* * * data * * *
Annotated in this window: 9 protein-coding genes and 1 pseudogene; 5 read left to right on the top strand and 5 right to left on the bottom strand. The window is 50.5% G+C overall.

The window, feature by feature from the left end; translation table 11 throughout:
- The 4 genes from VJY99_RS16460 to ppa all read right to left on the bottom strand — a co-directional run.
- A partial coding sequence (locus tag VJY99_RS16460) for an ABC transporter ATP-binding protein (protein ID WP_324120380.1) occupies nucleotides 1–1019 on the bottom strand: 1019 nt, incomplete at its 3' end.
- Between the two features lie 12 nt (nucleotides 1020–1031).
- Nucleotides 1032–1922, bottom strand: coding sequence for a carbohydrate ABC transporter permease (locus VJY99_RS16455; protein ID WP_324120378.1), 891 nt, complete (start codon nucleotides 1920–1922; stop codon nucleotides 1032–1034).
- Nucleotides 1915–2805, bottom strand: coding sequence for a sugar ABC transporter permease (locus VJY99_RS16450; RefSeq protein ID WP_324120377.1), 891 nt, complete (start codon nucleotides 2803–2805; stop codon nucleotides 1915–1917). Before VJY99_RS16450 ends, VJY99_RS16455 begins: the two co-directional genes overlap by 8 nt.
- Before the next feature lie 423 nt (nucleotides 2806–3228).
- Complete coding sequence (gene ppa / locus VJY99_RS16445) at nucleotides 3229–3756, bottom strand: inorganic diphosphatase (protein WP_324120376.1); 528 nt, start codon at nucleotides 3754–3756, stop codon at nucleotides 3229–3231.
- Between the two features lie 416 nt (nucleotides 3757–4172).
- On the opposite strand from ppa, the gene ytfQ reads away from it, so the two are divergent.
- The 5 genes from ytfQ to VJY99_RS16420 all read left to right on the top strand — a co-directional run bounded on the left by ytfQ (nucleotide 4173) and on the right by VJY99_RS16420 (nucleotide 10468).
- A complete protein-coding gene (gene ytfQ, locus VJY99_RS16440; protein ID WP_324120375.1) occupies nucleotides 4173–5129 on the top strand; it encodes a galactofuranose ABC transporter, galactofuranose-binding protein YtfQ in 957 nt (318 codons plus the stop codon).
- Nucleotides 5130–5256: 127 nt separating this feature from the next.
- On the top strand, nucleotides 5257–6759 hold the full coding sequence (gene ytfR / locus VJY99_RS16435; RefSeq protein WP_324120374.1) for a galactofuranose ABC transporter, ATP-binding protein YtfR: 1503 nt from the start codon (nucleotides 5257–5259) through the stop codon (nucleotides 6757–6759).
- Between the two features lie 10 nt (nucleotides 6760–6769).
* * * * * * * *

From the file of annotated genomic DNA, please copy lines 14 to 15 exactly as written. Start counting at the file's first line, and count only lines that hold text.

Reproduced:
- Nucleotides 5130–5256: 127 nt separating this feature from the next.
- On the top strand, nucleotides 5257–6759 hold the full coding sequence (gene ytfR / locus VJY99_RS16435; RefSeq protein WP_324120374.1) for a galactofuranose ABC transporter, ATP-binding protein YtfR: 1503 nt from the start codon (nucleotides 5257–5259) through the stop codon (nucleotides 6757–6759).